Sorry, I don't have reliable peer-reviewed scientific evidence for non-bit heads who think of themselves as the "general public" and can't wrap their heads around data.
You wanted to know how archival a set of inks and papers are (as you asked); there's the data. "If fifty million people say a foolish thing, it is still a foolish thing."-Bertrand Russell
True for 'thinking' foolish things.  ::)

Tell me how many clients that walk into galleries study Willhelms results on longevity testing? I’ll give you a hint…you can keep one of your hands behind your back as you count them.

Archival is just as much of a buzzword as is Giclee.
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digitaldog

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Re: what to call a digital print and why is there no standard?
« Reply #30 on: April 12, 2023, 08:59:14 pm »

Tell me how many clients that walk into galleries study Willhelms results on longevity testing? I’ll give you a hint…you can keep one of your hands behind your back as you count them.

Archival is just as much of a buzzword as is Giclee.
Rubbish. It doesn't matter how many “clients” in a gallery are unaware and ignorant of data and facts about the permanence of paper and ink. Or a conventionally produced silver print. The study and science still exist and EXISTED long before the first inkjet printer existed!
The good thing about science is that it's true whether or not you believe in it.” -Neil deGrasse Tyson
It's true if you and your clients are unaware too.
You asked*: “What does archival mean and for how long?
Sorry the facts have ruined your day...

*"An expert knows all the answers -- if you ask the right questions. "-Source Unknown
« Last Edit: April 12, 2023, 09:31:06 pm by digitaldog »
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chez

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Re: what to call a digital print and why is there no standard?
« Reply #31 on: April 13, 2023, 01:12:36 am »

Rubbish. It doesn't matter how many “clients” in a gallery are unaware and ignorant of data and facts about the permanence of paper and ink. Or a conventionally produced silver print. The study and science still exist and EXISTED long before the first inkjet printer existed!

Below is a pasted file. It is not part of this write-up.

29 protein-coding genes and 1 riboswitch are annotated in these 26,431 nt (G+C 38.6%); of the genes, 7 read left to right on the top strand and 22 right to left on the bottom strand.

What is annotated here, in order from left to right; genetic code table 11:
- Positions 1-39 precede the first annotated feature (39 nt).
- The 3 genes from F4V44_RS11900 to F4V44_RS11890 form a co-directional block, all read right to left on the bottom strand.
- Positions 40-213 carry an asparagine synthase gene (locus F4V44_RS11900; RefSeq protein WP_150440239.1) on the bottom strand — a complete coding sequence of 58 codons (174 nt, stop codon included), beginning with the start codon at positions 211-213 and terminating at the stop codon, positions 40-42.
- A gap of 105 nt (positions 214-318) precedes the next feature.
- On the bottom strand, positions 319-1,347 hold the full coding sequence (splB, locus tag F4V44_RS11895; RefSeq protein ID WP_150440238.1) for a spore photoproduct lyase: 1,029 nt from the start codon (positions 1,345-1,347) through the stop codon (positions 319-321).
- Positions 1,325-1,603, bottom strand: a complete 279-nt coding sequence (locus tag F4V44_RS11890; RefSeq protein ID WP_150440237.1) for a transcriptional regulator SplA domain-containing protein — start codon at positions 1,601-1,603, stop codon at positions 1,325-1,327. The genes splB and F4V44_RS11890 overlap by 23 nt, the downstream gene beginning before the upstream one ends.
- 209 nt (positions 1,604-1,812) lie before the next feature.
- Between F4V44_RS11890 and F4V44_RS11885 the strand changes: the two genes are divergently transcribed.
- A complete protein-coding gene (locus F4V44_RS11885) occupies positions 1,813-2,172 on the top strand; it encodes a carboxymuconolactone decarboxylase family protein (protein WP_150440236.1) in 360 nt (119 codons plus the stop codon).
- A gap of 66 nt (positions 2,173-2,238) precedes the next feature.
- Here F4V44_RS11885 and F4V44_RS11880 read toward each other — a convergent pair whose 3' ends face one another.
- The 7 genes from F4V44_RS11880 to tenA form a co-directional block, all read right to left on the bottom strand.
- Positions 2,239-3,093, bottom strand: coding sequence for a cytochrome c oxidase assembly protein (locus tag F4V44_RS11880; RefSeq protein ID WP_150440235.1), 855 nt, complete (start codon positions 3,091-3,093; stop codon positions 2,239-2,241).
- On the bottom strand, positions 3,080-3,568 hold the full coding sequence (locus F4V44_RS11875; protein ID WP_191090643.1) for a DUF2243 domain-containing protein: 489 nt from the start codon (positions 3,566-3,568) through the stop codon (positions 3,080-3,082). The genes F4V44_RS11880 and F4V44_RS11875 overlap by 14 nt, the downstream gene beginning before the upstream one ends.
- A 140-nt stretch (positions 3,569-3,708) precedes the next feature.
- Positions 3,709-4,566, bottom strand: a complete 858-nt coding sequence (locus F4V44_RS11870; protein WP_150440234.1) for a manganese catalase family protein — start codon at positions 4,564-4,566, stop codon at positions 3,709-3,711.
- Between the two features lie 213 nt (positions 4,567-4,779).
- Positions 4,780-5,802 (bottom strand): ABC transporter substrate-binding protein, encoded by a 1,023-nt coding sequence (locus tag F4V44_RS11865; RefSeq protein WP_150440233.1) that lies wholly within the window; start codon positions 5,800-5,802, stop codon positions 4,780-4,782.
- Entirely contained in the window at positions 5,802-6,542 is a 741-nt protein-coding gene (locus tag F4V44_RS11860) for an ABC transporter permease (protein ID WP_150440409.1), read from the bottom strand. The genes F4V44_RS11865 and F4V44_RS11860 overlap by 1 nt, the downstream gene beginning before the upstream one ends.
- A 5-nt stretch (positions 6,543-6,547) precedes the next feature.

The good thing about science is that it's true whether or not you believe in it.” -Neil deGrasse Tyson
It's true if you and your clients are unaware too.
You asked*: “What does archival mean and for how long?
Sorry the facts have ruined your day...

*"An expert knows all the answers -- if you ask the right questions. "-Source Unknown

So if you walk into a gallery and see “archival prints” hanging there, you will know exactly what that means? You will know they will last 10 years, 20 years, 100 years?

That archival buzzword will give you that all over good feeling when you lay down your big bucks?

I might just have some fertile swamp land for sale.

Archival, Organic, Made in America etc… are all buzzwords that give customers a warm feeling inside yet are so nebulous they really have no exact meanings.
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dasuess

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Re: what to call a digital print and why is there no standard?
« Reply #32 on: April 13, 2023, 06:45:55 am »

A good number of the photographers I follow who sell prints through their websites explain what pigment inks, cotton rag paper and archival mean regarding the print they want to sell you. I would assume any gallerist would be able to do the same.
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digitaldog

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Re: what to call a digital print and why is there no standard?
« Reply #33 on: April 13, 2023, 09:24:44 am »

So if you walk into a gallery and see “archival prints” hanging there, you will know exactly what that means? You will know they will last 10 years, 20 years, 100 years?